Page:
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Depression need not define a rising tennis star — nor anyone else | READER COMMENTARY

Naomi Osaka, of Japan, reacts during her match against Maria Sakkari, of Greece, in the quarterfinals of the Miami Open tennis tournament in Miami Gardens, Florida in this Wednesday, March 31, 2021, file photo. Sakkari won 6-0, 6-4. Naomi Osaka withdrew from the French Open on Monday, May 31, 2021, and wrote on Twitter that she would be taking a break from competition, a dramatic turn of events for a four-time Grand Slam champion who said she experiences huge waves of anxiety before speaking to the media and revealed she has suffered long bouts of depression. (AP Photo/Lynne Sladky, File)

On the sports sections of various newspapers and from the reports of television commentators, we learned that the young tennis champion Naomi Osaka is withdrawing from her participation in the very prestigious French Open, saying her mental health is at risk and that she frequently suffers from depression (”Naomi Osaka withdraws from the French Open and will take a break from competition: ‘Best thing for the tournament, the other players and my well-being,’” June 1). In my mind, she has already “won” the competition, since she is willing to expose her problem to the public.

It is not very often that those with worldwide status reveal that they suffer from the problems that we, the general public, do not reveal to our family, friends and associates — that we are medically depressed and are getting, or trying to get, help to deal with a problem that is seen by others as a weakness, insignificant and something that will just go away if we will it to do so. That is wrong. Depression is real. Depression is an illness. Depression should be treated by a health professional. Perhaps, Ms. Osaka’s revelation will convince others who suffer from depression to be more willing to seek the help that they need.


When I hit the big 5-0 and my children left the nest, I was working full-time and I noticed that I became very teary when something occurred that was upsetting or when I was alone in my house and did not hear the voices and laughter of my two sons — and especially when I cooked a meal that was just for two. When my tears turned into a waterfall and I had trouble sleeping, I knew that something was amiss. I confided in a dear friend who was a psychiatris,t and he, being very concerned, referred me to a psychiatrist friend. For months, on my way to work, very early in the morning, my husband dropped me off for my appointment and then I caught a bus to work. My talking with a health professional was my ticket to my accepting the inevitable. Children grow up, they leave home and they become independent. We must accept change and create new and different ways to live and be productive.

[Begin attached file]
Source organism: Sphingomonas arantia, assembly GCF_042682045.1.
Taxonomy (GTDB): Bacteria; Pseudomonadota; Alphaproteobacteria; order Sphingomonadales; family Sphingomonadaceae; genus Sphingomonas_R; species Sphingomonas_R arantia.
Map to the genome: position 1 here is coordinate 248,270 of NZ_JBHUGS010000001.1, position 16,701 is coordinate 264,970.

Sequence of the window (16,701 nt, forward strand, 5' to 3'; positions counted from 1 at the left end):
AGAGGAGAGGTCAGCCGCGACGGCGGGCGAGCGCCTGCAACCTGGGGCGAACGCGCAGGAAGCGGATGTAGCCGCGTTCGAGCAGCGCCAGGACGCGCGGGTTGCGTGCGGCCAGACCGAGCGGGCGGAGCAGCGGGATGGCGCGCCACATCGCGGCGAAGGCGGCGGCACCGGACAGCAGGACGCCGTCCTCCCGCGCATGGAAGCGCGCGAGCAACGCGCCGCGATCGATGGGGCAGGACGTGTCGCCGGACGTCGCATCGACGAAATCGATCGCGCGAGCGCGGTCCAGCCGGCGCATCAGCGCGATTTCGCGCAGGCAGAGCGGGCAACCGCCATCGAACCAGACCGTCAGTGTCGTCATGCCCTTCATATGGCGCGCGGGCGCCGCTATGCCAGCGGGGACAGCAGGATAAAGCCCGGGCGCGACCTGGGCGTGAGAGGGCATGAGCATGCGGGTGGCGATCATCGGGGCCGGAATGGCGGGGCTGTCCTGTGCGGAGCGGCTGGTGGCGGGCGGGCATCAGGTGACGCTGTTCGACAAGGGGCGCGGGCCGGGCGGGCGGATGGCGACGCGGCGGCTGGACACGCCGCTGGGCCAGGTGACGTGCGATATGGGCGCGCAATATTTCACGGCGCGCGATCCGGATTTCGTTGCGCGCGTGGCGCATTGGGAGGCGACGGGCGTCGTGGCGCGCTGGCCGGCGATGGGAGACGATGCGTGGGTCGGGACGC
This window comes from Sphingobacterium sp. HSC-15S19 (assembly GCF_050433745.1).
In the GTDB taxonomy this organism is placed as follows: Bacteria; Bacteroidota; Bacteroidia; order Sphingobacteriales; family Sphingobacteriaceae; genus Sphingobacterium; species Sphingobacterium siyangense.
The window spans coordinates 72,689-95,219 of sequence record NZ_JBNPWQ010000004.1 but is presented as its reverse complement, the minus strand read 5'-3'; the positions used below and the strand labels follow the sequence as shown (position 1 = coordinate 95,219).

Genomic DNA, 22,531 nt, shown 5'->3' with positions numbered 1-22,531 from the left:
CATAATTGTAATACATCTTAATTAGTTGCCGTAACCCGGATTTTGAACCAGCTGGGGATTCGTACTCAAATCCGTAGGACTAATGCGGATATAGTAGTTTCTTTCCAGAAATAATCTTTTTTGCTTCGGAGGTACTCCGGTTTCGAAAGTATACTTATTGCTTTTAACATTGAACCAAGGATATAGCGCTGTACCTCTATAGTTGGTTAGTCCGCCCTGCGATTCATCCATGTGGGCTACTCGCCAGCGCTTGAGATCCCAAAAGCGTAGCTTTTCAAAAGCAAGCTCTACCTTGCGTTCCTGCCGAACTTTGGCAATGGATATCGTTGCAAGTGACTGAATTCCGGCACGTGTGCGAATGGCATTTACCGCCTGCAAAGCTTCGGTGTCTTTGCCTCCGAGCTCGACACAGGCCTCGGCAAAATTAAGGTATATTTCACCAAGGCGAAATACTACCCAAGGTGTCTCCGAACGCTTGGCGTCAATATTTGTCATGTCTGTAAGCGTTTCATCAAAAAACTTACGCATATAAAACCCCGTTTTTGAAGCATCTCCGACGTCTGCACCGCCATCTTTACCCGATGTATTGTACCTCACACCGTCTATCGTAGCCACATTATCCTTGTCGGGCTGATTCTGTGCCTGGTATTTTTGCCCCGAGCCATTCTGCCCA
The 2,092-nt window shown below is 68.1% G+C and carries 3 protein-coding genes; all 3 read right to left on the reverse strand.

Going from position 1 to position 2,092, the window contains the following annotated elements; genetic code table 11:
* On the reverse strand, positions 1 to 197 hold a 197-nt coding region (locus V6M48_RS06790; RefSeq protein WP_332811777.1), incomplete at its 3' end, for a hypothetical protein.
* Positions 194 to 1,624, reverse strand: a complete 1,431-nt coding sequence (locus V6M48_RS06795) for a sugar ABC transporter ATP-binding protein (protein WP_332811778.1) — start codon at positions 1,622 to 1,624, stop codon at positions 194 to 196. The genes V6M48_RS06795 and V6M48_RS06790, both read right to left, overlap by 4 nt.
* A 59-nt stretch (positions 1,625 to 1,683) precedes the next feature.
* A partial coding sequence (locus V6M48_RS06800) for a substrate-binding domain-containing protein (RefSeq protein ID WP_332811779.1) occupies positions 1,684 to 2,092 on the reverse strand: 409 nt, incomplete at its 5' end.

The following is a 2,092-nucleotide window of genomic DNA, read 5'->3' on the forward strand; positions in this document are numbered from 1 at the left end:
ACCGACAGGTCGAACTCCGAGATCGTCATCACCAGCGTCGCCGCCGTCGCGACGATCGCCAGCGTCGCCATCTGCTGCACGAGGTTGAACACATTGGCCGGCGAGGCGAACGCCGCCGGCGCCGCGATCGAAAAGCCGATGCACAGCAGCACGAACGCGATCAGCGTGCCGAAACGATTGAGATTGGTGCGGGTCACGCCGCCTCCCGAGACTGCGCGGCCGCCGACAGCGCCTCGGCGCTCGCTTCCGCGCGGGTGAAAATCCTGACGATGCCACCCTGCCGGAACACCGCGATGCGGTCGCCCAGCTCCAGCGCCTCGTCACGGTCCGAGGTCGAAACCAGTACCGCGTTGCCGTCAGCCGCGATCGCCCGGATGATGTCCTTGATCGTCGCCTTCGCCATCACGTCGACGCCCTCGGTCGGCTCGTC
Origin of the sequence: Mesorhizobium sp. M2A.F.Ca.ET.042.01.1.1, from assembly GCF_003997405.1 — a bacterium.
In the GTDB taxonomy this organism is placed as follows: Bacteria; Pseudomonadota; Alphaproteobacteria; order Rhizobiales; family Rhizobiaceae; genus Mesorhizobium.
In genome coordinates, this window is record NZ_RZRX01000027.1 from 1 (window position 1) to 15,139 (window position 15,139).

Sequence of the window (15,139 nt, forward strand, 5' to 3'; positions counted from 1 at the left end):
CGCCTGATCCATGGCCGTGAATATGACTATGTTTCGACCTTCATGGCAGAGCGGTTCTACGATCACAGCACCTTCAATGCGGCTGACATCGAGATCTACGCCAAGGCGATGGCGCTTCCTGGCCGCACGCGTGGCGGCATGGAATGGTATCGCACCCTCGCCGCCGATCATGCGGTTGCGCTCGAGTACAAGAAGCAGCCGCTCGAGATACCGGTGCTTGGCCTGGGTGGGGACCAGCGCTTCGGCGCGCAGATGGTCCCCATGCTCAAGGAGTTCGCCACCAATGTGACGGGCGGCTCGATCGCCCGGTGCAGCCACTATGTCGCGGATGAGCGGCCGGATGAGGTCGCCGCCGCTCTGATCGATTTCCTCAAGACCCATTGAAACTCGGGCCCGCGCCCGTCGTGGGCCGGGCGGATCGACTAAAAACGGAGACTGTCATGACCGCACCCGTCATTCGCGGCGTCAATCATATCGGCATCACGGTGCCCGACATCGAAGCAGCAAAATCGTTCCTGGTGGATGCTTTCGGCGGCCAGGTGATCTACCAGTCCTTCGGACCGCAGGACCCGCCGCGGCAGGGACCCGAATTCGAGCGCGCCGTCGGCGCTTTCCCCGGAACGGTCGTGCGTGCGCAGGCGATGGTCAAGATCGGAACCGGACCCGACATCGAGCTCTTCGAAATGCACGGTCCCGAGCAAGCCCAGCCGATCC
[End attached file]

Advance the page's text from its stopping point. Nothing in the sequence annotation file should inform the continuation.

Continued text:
The second time that I sought help, years later, my husband was recuperating from a serious stroke and I was told that his life would be cut short because his stroke was a result of an incurable function in his brain. I could not and would not accept this diagnosis, and I became distraught and angry. The psychiatrist to whom I was referred told me something that I will always remember. He said, " You cannot give him a good life now, but you can give him a good death.” And I proceeded to accomplish that dictate. I made a birthday party and invited all of his friends and mine and the relatives who were close by to a shindig that was worthy of being held for a celebrity. We had a magician who had performed at the White House, a veritable feast of food and everyone brought a humorous gift which made him laugh out loud and enjoy every minute of the party. It was his last birthday celebration but one that he loved.


I kept working for awhile and had a housekeeper who could drive him anywhere he wanted to go, but after several months, he asked me to leave my job, get rid of his caretaker and assume her role. And that is what I did — without any hesitation. My depression had increased significantly, and now I was directed to take prescriptions that would help me address the crisis I faced. When my husband died, so did my spirit, my ambitions, my thoughts for a happy retirement with my beloved mate of 45 years. My depression was at its highest level, and I remember just sitting on my couch waiting for the sun to set so I could sleep the days away. I know that others who have lost a loved one are much stronger and my weaknesses made me feel more depressed.

After more than a year, and with medication and regular talks, I was able to rejoin society, albeit a very different person. I can tell my story without feeling any guilt because my feelings, although more intense, were normal. So, I did not suffer any stigma or disgrace. And that is how everyone should look at our champion tennis player. What has made her depressed is something that we do not need to know, and the help she will seek is none of our business. We should all wish Naomi Osaka well and others like her. Depression doesn’t define us, and like any other illness, we hope that, with the good medical help that is available, she will be able to do what she does best in the foreseeable future.

Alice L. Haber, Frederick

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